Author ORCID Identifier

Date Available


Year of Publication


Degree Name

Doctor of Philosophy (PhD)

Document Type

Doctoral Dissertation


Arts and Sciences



First Advisor

Dr. Gregory T. Smith


Negative urgency (NU; the tendency to act rashly when experiencing negative emotions) is a robust risk factor for a number of problem behaviors, including early adolescent drinking. Little is known about the factors that precede the development of NU, and hence the full etiology of this component of risk. The current study aimed to investigate the possibility that childhood maladaptive emotion socialization (MES; the tendency for children’s expressions of emotions to be met with punishment, minimized, or invoke a reaction of distress from their parents/caretakers) increases risk for the development of NU. Secondarily, the study tested whether MES predicts increased drinking over the short term among early adolescents. Self-report measures of NU, facets of MES (punitive, distress, and minimizing reactions to emotions), and problem drinking were collected from a sample of 428 high school students (mean age = 14.7), assessed twice over the course of a semester, reflecting a three-month longitudinal window. Specifically, I examined (1) whether MES would predict increases in NU (2) whether the pattern of relationships would support the possibility that NU mediates the relationship between MES and problem drinking and (3) whether these predictive pathways were invariant by race and gender. Results showed that distress emotion socialization predicted increases in NU, minimizing predicted decreases in NU, and punitive did not provide significant prediction. Additionally, results found that this process was invariant across race and gender, though differences were observed for prediction of problem drinking. Results did not support any mediational processes. Implications of these results are discussed.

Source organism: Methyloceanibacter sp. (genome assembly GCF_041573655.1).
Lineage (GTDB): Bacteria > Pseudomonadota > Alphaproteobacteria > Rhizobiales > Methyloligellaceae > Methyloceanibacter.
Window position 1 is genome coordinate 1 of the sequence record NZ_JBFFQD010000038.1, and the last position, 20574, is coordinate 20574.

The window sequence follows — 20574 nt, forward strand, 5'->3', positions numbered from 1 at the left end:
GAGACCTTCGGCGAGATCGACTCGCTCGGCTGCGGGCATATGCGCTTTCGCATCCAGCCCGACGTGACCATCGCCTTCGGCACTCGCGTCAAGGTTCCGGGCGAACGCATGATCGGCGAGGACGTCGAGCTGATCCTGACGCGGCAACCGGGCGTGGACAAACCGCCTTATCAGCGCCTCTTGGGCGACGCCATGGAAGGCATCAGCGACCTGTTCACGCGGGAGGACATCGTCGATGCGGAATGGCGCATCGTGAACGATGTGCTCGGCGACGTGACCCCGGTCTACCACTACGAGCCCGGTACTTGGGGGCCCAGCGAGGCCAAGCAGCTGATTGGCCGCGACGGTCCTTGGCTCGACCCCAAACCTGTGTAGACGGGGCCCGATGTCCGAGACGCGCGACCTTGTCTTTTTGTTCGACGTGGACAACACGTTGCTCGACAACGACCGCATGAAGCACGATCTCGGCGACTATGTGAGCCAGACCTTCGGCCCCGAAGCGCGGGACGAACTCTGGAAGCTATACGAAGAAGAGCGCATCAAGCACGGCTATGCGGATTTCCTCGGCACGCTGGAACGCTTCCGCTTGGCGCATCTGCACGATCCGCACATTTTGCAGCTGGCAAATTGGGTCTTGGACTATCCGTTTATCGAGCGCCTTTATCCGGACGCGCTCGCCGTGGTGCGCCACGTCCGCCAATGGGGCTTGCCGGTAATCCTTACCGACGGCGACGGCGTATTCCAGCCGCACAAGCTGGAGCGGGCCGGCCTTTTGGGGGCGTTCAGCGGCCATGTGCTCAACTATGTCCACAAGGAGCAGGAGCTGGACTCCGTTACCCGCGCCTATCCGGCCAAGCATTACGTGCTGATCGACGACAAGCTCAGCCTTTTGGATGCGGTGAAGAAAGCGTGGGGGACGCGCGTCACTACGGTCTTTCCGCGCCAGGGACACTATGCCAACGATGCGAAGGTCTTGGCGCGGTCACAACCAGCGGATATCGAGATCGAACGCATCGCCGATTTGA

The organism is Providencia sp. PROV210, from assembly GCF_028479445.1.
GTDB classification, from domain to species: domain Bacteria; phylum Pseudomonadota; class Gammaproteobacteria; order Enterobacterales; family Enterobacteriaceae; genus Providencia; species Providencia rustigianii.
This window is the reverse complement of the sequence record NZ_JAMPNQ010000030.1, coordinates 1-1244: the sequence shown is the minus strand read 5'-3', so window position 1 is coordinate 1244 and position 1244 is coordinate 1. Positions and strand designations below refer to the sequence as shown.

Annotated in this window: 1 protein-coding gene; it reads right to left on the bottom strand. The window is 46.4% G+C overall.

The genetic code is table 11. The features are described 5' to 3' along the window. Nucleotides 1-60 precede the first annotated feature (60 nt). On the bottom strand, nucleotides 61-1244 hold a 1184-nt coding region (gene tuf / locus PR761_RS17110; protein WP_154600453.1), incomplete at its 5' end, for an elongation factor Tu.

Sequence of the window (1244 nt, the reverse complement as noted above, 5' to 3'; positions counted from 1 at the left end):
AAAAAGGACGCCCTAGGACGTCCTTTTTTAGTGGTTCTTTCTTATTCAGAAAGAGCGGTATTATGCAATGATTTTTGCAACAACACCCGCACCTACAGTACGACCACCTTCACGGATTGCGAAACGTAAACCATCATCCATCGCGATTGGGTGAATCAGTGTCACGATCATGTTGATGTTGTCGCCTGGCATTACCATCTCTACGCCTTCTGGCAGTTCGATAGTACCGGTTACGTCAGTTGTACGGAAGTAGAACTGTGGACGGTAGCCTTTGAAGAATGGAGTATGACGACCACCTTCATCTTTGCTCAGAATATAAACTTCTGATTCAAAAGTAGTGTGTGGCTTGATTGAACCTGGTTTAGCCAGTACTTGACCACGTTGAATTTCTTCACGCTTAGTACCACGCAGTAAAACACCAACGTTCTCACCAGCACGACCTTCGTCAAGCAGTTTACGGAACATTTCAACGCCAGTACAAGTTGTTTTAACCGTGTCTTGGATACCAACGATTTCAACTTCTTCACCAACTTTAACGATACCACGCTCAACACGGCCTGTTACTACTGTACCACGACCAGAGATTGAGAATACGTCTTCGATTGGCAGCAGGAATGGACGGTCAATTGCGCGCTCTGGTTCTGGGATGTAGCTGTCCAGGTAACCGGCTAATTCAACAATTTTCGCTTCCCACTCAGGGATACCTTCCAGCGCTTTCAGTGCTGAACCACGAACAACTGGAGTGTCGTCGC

Digital Object Identifier (DOI)

Funding Information

This study was supported by National Institute on Alcohol Abuse and Alcoholism (F31 AA030172), awarded in 2022.